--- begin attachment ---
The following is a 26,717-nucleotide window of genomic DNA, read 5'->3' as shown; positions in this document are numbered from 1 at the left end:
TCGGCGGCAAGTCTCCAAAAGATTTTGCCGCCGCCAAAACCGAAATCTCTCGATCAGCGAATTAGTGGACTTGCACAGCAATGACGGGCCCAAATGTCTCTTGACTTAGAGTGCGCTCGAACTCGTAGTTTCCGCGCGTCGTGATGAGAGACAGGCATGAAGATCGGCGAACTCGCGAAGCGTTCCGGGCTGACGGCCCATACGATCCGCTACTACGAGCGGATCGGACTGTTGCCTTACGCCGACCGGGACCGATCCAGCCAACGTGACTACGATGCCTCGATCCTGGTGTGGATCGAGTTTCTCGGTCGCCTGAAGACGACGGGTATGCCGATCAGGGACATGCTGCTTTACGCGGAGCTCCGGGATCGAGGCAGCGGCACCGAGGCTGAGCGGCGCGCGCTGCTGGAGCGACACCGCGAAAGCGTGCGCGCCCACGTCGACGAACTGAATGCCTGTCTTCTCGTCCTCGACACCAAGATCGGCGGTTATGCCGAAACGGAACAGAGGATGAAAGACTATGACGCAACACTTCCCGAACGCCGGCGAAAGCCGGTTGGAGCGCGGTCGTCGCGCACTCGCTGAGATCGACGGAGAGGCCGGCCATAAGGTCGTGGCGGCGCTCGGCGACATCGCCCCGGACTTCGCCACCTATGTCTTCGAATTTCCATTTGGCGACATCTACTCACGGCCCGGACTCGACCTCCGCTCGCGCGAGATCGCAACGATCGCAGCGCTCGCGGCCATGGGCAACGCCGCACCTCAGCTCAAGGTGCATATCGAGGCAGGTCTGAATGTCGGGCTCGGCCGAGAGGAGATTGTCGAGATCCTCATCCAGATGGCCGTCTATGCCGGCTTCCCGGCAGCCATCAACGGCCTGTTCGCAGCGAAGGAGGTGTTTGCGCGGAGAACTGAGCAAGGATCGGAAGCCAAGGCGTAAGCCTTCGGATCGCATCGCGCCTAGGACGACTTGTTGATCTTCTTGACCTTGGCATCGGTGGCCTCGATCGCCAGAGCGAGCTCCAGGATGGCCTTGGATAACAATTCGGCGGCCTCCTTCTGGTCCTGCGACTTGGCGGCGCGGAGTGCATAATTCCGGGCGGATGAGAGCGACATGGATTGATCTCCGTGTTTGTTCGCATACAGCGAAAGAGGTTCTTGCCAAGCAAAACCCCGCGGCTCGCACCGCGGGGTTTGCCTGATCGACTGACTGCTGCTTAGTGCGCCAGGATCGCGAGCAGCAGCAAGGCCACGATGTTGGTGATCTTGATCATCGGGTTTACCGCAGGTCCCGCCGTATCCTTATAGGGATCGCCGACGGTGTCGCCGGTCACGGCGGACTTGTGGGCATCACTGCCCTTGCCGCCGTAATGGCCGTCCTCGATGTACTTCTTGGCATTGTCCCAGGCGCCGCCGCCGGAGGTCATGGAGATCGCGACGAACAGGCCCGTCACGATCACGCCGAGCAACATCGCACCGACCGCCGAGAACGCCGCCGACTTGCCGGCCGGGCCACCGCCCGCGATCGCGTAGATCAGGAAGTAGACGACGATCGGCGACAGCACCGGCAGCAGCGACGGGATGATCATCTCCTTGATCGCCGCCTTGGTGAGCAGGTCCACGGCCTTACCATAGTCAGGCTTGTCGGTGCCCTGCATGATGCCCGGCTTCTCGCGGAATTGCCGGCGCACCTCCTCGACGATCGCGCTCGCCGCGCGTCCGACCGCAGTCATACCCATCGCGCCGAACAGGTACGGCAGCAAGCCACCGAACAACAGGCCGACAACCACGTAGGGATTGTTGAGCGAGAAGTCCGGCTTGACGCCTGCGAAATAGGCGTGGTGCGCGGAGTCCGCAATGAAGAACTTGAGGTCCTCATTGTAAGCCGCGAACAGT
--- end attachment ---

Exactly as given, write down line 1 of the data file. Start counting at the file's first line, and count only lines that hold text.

The following is a 26,717-nucleotide window of genomic DNA, read 5'->3' as shown; positions in this document are numbered from 1 at the left end: